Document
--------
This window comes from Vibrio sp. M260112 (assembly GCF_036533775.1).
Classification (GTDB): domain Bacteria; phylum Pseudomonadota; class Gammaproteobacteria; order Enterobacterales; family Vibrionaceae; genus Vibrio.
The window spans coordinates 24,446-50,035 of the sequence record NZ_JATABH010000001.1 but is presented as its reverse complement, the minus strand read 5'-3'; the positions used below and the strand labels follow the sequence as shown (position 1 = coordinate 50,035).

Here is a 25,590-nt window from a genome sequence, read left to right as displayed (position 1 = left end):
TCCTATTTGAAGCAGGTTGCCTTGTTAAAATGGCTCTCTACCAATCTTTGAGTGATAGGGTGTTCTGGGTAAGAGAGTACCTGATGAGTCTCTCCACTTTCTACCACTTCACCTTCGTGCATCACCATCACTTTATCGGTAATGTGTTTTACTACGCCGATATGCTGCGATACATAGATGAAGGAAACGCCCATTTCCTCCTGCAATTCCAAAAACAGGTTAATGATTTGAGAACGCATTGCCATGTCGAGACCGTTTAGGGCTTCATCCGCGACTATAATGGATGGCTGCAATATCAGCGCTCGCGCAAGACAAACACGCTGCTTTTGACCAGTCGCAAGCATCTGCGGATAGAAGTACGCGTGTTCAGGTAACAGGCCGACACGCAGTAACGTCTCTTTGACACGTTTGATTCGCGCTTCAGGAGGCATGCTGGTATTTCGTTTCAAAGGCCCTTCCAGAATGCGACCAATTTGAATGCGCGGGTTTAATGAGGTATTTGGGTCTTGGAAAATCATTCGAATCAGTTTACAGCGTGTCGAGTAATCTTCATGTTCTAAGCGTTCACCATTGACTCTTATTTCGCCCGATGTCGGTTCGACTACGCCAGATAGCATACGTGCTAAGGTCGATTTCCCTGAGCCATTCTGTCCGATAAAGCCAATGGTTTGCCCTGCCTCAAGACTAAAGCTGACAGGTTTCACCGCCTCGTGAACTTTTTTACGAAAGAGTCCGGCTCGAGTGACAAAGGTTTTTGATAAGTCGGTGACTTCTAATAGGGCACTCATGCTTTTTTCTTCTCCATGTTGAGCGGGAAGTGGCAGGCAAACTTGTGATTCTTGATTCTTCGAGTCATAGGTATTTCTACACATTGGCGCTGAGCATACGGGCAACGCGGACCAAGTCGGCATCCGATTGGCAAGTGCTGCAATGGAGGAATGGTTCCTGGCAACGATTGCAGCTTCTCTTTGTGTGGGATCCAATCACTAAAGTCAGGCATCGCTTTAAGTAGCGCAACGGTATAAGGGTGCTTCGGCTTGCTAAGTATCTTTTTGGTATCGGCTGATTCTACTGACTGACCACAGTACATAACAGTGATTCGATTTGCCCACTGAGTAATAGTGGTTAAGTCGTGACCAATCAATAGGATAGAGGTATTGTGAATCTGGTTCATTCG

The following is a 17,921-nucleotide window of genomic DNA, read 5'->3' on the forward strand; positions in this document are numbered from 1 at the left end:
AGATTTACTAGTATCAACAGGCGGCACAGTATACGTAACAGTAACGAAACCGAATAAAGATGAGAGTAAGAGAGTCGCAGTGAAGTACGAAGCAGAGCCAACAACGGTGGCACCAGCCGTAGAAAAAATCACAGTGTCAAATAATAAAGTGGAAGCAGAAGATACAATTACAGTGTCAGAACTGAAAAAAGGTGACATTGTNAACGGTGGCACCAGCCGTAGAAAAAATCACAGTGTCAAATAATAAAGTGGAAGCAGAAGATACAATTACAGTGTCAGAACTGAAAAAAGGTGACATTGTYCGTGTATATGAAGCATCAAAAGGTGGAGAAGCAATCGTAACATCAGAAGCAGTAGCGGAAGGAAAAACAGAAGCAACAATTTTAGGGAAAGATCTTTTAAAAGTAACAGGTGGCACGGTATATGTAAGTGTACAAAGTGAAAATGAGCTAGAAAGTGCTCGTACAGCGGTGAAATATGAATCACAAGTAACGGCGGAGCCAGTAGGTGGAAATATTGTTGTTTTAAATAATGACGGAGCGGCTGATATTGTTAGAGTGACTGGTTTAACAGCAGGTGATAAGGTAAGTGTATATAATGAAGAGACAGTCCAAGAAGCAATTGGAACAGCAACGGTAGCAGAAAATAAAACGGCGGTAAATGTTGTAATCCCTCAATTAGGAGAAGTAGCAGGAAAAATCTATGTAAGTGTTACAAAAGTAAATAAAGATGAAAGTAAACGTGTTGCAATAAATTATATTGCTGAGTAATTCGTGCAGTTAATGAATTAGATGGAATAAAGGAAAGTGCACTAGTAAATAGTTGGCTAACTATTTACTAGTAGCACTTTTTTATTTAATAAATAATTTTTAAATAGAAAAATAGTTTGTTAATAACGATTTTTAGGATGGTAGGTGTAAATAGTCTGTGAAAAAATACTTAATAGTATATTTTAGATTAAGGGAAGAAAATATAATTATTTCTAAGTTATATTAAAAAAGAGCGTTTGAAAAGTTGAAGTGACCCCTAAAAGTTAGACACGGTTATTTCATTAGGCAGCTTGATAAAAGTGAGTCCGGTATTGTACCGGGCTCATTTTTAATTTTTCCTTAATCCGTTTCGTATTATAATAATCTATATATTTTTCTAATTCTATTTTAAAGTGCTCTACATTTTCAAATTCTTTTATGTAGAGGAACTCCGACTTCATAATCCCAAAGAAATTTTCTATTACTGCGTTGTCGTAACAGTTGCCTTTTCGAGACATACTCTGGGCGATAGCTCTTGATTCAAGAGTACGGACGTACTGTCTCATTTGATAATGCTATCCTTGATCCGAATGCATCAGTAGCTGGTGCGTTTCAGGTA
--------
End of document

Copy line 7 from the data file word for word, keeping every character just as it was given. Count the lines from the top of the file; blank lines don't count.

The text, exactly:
AGATTTACTAGTATCAACAGGCGGCACAGTATACGTAACAGTAACGAAACCGAATAAAGATGAGAGTAAGAGAGTCGCAGTGAAGTACGAAGCAGAGCCAACAACGGTGGCACCAGCCGTAGAAAAAATCACAGTGTCAAATAATAAAGTGGAAGCAGAAGATACAATTACAGTGTCAGAACTGAAAAAAGGTGACATTGTNAACGGTGGCACCAGCCGTAGAAAAAATCACAGTGTCAAATAATAAAGTGGAAGCAGAAGATACAATTACAGTGTCAGAACTGAAAAAAGGTGACATTGTYCGTGTATATGAAGCATCAAAAGGTGGAGAAGCAATCGTAACATCAGAAGCAGTAGCGGAAGGAAAAACAGAAGCAACAATTTTAGGGAAAGATCTTTTAAAAGTAACAGGTGGCACGGTATATGTAAGTGTACAAAGTGAAAATGAGCTAGAAAGTGCTCGTACAGCGGTGAAATATGAATCACAAGTAACGGCGGAGCCAGTAGGTGGAAATATTGTTGTTTTAAATAATGACGGAGCGGCTGATATTGTTAGAGTGACTGGTTTAACAGCAGGTGATAAGGTAAGTGTATATAATGAAGAGACAGTCCAAGAAGCAATTGGAACAGCAACGGTAGCAGAAAATAAAACGGCGGTAAATGTTGTAATCCCTCAATTAGGAGAAGTAGCAGGAAAAATCTATGTAAGTGTTACAAAAGTAAATAAAGATGAAAGTAAACGTGTTGCAATAAATTATATTGCTGAGTAATTCGTGCAGTTAATGAATTAGATGGAATAAAGGAAAGTGCACTAGTAAATAGTTGGCTAACTATTTACTAGTAGCACTTTTTTATTTAATAAATAATTTTTAAATAGAAAAATAGTTTGTTAATAACGATTTTTAGGATGGTAGGTGTAAATAGTCTGTGAAAAAATACTTAATAGTATATTTTAGATTAAGGGAAGAAAATATAATTATTTCTAAGTTATATTAAAAAAGAGCGTTTGAAAAGTTGAAGTGACCCCTAAAAGTTAGACACGGTTATTTCATTAGGCAGCTTGATAAAAGTGAGTCCGGTATTGTACCGGGCTCATTTTTAATTTTTCCTTAATCCGTTTCGTATTATAATAATCTATATATTTTTCTAATTCTATTTTAAAGTGCTCTACATTTTCAAATTCTTTTATGTAGAGGAACTCCGACTTCATAATCCCAAAGAAATTTTCTATTACTGCGTTGTCGTAACAGTTGCCTTTTCGAGACATACTCTGGGCGATAGCTCTTGATTCAAGAGTACGGACGTACTGTCTCATTTGATAATGCTATCCTTGATCCGAATGCATCAGTAGCTGGTGCGTTTCAGGTA